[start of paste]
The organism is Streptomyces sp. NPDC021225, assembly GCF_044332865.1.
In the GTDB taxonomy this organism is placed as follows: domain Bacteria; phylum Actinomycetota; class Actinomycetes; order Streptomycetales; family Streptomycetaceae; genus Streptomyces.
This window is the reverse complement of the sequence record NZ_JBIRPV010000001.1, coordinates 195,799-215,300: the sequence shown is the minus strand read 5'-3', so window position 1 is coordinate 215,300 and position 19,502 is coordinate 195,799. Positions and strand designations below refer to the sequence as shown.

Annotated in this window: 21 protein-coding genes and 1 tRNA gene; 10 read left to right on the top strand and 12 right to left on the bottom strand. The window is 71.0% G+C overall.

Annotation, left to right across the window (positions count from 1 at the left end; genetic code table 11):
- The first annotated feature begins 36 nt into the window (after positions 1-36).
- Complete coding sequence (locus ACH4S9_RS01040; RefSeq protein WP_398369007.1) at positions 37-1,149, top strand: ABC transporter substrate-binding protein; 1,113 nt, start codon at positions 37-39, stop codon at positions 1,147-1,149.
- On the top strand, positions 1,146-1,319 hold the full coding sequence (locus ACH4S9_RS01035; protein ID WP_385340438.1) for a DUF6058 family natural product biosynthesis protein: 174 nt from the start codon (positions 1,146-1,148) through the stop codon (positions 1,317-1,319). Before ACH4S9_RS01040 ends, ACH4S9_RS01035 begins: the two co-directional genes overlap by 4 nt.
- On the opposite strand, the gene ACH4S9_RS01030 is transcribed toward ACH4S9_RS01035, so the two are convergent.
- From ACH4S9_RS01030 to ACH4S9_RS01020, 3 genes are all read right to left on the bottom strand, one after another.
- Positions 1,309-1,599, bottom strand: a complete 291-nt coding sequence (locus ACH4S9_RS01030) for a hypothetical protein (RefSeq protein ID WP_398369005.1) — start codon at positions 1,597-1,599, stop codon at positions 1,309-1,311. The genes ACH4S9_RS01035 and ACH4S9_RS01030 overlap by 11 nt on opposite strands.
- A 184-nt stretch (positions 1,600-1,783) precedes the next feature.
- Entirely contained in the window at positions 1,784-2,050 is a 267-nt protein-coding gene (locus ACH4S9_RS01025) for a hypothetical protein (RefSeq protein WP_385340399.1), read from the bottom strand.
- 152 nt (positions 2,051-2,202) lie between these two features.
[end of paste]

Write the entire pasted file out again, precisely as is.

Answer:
The organism is Streptomyces sp. NPDC021225, assembly GCF_044332865.1.
In the GTDB taxonomy this organism is placed as follows: domain Bacteria; phylum Actinomycetota; class Actinomycetes; order Streptomycetales; family Streptomycetaceae; genus Streptomyces.
This window is the reverse complement of the sequence record NZ_JBIRPV010000001.1, coordinates 195,799-215,300: the sequence shown is the minus strand read 5'-3', so window position 1 is coordinate 215,300 and position 19,502 is coordinate 195,799. Positions and strand designations below refer to the sequence as shown.

Annotated in this window: 21 protein-coding genes and 1 tRNA gene; 10 read left to right on the top strand and 12 right to left on the bottom strand. The window is 71.0% G+C overall.

Annotation, left to right across the window (positions count from 1 at the left end; genetic code table 11):
- The first annotated feature begins 36 nt into the window (after positions 1-36).
- Complete coding sequence (locus ACH4S9_RS01040; RefSeq protein WP_398369007.1) at positions 37-1,149, top strand: ABC transporter substrate-binding protein; 1,113 nt, start codon at positions 37-39, stop codon at positions 1,147-1,149.
- On the top strand, positions 1,146-1,319 hold the full coding sequence (locus ACH4S9_RS01035; protein ID WP_385340438.1) for a DUF6058 family natural product biosynthesis protein: 174 nt from the start codon (positions 1,146-1,148) through the stop codon (positions 1,317-1,319). Before ACH4S9_RS01040 ends, ACH4S9_RS01035 begins: the two co-directional genes overlap by 4 nt.
- On the opposite strand, the gene ACH4S9_RS01030 is transcribed toward ACH4S9_RS01035, so the two are convergent.
- From ACH4S9_RS01030 to ACH4S9_RS01020, 3 genes are all read right to left on the bottom strand, one after another.
- Positions 1,309-1,599, bottom strand: a complete 291-nt coding sequence (locus ACH4S9_RS01030) for a hypothetical protein (RefSeq protein ID WP_398369005.1) — start codon at positions 1,597-1,599, stop codon at positions 1,309-1,311. The genes ACH4S9_RS01035 and ACH4S9_RS01030 overlap by 11 nt on opposite strands.
- A 184-nt stretch (positions 1,600-1,783) precedes the next feature.
- Entirely contained in the window at positions 1,784-2,050 is a 267-nt protein-coding gene (locus ACH4S9_RS01025) for a hypothetical protein (RefSeq protein WP_385340399.1), read from the bottom strand.
- 152 nt (positions 2,051-2,202) lie between these two features.